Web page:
Friday, February 11, 2011

The King's Speech

The King's Speech is the second nostalgic British historical drama that I have seen in recent weeks. Two such films might be too few to infer a trend, though it could be claimed that the British have been looking nostalgically at their history since Dad's Army arrived on TV.

The King's Speech follows Prince Albert, Duke of York, (second son of George V) as he struggles to overcome his stammer with the help of an unorthodoxy Australian speech therapist, Lionel Logue. The prince is under pressure from his father, George V, to do more public speaking and this becomes more urgent as his father dies and his elder brother is on a collision course with the British establishment, that will see Albert become King George VI in his place.

The way this story was told made it feel like a fairy story.
The nice but shy prince is cursed by his overbearing father and teased by his brothers. His princess hears about a magician who can cure the curse and sets up a meeting. The treatment is slow, meanwhile his father, the bad king, dies and the new king is feckless and runs off with the evil witch. Leaving the stuttering younger brother to reluctantly become king and make the speech of his life rallying his people in their darkest hour and leading them to victory against the evil empire with his plucky little queen and the magician at his side.

This sentimental treatment of history is reinforced by the look of the film. London is foggy and quaint. The countryside looks unspoilt. The royals look and act regal. The common people are respectful and keep their distance. In addition there is a cute side story around Lionel Logue's family. Plus some historical titbits to keep the history buffs amused.

There have been some liberties with the truth to assist with the story telling. For instance Winston Churchill is introduced into the film giving advice to the Duke of York at a time when he was an out of favour backbencher.

One thing I didn't understand was that during the first consult Lionel demonstrated that Albert could deliver a speech without stuttering while listening to music through headphones. But for a reason that is never explained, this technique is never used when Albert/George VI is giving later radio speeches.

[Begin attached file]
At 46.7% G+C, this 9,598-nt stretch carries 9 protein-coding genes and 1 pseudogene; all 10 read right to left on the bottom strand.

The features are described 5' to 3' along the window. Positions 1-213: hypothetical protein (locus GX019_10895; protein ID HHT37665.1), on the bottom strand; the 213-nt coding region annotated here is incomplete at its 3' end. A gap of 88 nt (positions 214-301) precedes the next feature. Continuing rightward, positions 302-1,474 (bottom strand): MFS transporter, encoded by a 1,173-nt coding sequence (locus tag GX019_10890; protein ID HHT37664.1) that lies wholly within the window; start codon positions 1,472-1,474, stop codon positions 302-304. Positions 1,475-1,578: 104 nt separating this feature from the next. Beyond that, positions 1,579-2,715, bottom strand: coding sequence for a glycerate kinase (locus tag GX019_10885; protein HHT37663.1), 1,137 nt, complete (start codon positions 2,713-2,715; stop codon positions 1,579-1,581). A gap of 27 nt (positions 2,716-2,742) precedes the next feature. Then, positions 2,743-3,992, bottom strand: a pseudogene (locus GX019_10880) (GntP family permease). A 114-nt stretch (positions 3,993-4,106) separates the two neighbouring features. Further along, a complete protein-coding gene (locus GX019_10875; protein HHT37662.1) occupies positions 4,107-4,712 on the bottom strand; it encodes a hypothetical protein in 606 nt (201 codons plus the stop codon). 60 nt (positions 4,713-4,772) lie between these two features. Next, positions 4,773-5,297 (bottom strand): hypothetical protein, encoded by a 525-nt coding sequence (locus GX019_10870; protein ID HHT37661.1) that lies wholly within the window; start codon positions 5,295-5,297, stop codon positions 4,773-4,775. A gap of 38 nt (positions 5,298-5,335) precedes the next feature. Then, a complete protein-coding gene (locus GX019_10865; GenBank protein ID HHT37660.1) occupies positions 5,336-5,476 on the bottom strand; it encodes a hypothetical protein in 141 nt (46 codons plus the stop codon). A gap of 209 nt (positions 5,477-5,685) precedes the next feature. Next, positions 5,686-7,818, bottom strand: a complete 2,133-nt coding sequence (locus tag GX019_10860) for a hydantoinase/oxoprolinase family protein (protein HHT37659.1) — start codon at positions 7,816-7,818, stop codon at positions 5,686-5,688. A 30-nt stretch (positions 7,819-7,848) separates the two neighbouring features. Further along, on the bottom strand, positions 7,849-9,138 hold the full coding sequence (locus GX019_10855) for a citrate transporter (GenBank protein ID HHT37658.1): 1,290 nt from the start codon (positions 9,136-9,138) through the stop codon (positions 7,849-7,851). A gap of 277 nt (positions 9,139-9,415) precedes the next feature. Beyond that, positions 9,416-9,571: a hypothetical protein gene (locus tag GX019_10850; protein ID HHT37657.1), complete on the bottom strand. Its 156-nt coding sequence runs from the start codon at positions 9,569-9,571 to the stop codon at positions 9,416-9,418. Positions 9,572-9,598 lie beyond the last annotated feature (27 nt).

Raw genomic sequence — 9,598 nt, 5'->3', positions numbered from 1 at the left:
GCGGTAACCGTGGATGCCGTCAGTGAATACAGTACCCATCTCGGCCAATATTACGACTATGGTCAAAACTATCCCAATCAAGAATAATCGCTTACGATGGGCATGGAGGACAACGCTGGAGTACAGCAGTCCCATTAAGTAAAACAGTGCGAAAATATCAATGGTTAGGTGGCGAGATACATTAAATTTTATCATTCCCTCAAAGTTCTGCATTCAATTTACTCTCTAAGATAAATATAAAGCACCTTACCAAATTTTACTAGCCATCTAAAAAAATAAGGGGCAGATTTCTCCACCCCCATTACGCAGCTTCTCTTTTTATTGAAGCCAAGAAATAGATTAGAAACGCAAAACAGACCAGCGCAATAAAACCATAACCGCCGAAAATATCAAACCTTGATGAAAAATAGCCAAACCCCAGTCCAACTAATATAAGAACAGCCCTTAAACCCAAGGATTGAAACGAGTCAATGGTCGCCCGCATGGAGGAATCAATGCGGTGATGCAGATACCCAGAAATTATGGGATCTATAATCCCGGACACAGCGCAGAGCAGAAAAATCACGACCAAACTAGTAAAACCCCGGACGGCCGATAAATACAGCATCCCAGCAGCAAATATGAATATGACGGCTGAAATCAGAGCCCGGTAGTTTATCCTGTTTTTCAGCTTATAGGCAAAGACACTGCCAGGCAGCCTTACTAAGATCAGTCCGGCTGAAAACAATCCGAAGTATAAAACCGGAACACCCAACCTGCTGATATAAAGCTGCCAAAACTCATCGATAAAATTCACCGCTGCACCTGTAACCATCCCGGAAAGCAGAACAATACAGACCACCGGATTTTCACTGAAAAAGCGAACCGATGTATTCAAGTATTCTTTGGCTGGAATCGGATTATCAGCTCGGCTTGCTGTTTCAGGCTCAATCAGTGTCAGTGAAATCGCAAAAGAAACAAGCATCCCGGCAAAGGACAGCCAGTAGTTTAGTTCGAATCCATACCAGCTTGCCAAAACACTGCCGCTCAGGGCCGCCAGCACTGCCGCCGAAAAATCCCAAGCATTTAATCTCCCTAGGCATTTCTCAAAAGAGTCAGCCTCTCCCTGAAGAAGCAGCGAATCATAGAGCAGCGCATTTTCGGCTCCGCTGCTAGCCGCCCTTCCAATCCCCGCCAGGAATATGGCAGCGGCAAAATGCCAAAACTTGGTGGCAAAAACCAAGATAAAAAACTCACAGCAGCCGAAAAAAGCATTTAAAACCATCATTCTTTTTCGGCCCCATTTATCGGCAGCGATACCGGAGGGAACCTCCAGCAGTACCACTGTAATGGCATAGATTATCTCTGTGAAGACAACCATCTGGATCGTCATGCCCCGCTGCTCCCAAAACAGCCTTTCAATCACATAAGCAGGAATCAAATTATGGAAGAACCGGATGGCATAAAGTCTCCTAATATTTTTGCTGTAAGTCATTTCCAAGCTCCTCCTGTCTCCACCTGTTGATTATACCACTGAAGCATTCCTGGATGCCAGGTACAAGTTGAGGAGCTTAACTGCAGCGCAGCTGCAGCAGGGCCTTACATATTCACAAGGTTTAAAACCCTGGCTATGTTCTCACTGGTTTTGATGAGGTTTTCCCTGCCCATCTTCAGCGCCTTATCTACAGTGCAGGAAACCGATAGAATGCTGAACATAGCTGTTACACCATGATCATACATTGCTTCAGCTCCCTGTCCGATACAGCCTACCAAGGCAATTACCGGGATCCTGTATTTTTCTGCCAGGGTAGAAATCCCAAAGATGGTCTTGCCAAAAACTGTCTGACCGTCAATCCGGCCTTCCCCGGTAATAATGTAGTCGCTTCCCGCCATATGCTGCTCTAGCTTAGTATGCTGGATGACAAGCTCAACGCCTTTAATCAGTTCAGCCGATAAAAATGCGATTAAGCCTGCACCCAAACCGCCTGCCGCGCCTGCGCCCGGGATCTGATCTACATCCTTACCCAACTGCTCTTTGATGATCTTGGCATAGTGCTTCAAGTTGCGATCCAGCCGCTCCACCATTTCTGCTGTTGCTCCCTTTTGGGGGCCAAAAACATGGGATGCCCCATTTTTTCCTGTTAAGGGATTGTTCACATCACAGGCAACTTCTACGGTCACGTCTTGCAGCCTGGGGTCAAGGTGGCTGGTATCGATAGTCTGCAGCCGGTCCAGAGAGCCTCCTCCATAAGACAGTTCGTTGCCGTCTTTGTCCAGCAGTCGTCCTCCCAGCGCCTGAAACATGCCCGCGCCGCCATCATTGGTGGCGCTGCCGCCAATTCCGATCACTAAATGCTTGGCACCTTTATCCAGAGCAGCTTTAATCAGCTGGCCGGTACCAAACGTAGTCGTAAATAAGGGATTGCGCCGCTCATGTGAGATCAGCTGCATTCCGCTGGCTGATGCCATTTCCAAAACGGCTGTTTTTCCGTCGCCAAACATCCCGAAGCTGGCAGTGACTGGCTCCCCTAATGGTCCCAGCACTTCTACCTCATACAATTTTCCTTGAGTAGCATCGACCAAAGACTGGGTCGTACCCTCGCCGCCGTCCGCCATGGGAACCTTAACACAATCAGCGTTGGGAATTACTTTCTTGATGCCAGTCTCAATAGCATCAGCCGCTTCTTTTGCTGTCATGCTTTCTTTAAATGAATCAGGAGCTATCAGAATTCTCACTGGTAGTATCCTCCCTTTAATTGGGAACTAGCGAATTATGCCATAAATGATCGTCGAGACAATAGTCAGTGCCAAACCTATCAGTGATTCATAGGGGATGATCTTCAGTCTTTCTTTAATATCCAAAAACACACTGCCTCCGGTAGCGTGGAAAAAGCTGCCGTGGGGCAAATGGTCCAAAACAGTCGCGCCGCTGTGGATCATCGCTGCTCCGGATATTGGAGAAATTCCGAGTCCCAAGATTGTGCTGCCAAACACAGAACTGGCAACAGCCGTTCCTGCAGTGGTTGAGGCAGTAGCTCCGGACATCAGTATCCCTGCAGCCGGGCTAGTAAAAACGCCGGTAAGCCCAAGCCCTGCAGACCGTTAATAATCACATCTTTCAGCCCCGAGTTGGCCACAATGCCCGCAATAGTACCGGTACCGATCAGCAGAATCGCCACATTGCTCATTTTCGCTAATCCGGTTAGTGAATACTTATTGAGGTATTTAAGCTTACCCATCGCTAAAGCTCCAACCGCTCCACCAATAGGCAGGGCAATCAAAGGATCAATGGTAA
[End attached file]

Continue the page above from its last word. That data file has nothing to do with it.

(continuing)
Anne found the CGI intrusive. It occasionally leaves the impression that the actors have accidentally wandered into a computer game set in 1930s London.

But it is hard to be overly critical of this film as it is well crafted. A story about royalty and leadership is brought down to a human level. Our sympathies are tugged firmly in the direction of the future George IV. The abdication crisis is explained without it coming to dominate the film. The build-up to WWII is signaled

Colin Firth plays Prince Albert in a way that reminded me of his shy and retiring author role in Love Actually with the addition of the stutter. Geoffrey Rush plays Lionel Logue as a more rounded character which is useful as he has to portray most of the friendship between Lionel and the future king.

Much of the tension in the film comes exploiting the natural tension we all feel when listening to a stutterer -- will they manage to get to the end of the sentence or not?

Despite this being a story of how a shy and damaged man became a great king and inspiring leader, there is in counterpoint, a republican theme. This is also a story of two princes, neither of whom wants to be king. Hence the film slyly poses the republican criticism, namely: isn't hereditary monarchy a stupid way of choosing a leader.

Ian's rating 3.5/5 Anne's rating 4/5